There are many reasons for this. One of these is the slow pace of the ICC process and the inexperience in dealing with blockchain disputes.

It was argued that the CCI, based in Switzerland, would create a logistical problem. And so the ECAF has become the default EOS arbitration forum with the ability to freeze and reverse transactions to protect user funds.

How does it work Ethereum governance?

Ethereum also has its own Constitution and can decide to freeze accounts.

And while all the crypto-universe is indignant about the governance model of EOS, it turns out that, the DAO hack could be solved with an arbitration forum designated in the Ethereum Constitution, namely the ICC.

This Constitution or Agreement provides that “the following Terms and Conditions govern the use of the Ethereum open source software platform (Ethereum Platform).”

Prior to any use of the Ethereum platform, therefore, the user confirms that he/she understands and expressly accepts all the Terms.

According to the agreement, all disputes “shall be finally settled under the Rules of Arbitration of the International Chamber of Commerce by one or more arbitrators appointed in accordance with said Rules.

ethereum governance

3 of the 5 large mining pools that control Ethereum are able to freeze accounts by rejecting transactions and blocks, and this is possible according to the Dispute Resolution found in the Terms and Conditions of the platform.

The 21 BPs of EOS, on the other hand, must reach a unanimous vote before taking any action regarding accounts subject to phishing attacks.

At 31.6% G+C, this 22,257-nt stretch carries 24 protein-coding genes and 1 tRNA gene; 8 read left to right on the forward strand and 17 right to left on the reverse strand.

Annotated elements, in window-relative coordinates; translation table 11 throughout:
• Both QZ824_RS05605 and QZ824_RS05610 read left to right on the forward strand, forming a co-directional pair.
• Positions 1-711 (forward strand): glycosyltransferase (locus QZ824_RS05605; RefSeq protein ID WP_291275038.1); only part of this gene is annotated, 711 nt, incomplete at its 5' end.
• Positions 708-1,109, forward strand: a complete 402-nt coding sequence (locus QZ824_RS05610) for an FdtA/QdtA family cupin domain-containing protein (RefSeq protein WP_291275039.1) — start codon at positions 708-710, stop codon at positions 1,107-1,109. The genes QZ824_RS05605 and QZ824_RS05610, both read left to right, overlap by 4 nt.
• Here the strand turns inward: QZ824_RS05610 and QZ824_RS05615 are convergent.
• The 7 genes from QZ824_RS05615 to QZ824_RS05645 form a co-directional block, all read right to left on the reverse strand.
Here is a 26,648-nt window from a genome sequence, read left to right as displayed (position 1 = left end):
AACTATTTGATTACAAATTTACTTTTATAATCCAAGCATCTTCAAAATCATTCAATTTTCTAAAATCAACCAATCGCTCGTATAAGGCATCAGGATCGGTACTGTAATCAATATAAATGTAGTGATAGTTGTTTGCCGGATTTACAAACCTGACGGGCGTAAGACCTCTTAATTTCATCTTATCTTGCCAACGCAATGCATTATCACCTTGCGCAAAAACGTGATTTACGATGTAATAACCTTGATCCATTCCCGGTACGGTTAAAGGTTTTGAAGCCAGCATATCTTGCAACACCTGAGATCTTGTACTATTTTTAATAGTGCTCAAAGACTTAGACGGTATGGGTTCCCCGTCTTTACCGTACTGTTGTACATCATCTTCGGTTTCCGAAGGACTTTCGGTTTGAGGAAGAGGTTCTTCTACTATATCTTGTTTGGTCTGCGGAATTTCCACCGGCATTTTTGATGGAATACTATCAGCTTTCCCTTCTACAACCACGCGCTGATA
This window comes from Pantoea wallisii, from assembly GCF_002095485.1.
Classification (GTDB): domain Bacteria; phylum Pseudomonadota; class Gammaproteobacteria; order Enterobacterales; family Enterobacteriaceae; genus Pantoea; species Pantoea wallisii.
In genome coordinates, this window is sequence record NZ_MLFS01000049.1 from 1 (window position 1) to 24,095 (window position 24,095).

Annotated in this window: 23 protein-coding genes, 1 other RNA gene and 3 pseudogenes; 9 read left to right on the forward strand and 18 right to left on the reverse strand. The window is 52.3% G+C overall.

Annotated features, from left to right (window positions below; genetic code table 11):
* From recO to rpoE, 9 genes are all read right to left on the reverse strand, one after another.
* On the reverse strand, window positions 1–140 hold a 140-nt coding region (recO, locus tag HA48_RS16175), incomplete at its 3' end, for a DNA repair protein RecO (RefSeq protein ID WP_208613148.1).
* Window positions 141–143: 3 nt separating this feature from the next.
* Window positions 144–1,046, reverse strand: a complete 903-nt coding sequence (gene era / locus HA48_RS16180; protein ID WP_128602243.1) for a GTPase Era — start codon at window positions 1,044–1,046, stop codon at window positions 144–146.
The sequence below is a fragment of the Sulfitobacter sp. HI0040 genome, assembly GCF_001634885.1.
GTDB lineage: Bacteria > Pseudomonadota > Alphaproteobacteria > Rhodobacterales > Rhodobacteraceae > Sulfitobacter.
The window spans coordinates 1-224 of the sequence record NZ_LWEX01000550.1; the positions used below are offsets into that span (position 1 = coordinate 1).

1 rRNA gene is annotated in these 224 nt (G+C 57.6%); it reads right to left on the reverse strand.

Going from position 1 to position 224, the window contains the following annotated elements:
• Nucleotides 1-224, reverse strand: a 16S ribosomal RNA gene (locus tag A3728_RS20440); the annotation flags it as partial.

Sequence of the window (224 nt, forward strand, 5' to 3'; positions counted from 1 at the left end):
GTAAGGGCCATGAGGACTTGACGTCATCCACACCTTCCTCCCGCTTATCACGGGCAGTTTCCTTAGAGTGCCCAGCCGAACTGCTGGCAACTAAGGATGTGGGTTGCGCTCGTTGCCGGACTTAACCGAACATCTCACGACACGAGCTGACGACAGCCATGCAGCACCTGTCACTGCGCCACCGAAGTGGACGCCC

Vitalik Buterin also commented on the use of blockchain governance, although, according to him, it should be done at the level of decentralized applications rather than *on top of* less “activist” base chains, namely those that “do not have a basic governance that revolves around freezing and unlocking, restoring accounts and changing rules every month,” writes the founder of Ethereum.

I actually think blockchain projects with built-in decentralized governance mechanisms make sense for many apps, though it will take years to figure out how to do it well. That said, I think that approach makes more sense for layer 2 apps *on top of* less “activist” base chains.

The plutocracy of Ethereum

On the contrary, another Ethereum developer has spoken on the subject of Ethereum governance in one of his blog posts, in which he says that the processes available are not perfect and he likes the idea of improving them:

I think discouraging plutocracy and on-chain governance as an attack on the legitimacy of existing processes is all part of healthy debate with dissenting opinions. There’s nothing wrong with having incentives to replace the old with a new system, and there’s nothing wrong with having the incentive to defend the legitimacy of the existing system.

Aneta Karbowiak
Aneta Karbowiak
Graduated in Biology from the University of Genova, she was soon interested in the development of mobile applications and chatbots. She entered the publishing world as manager of an English sports website where she managed a team of ten people. Passionate about blockchain technology and cryptocurrencies, she began writing for Qubithacker.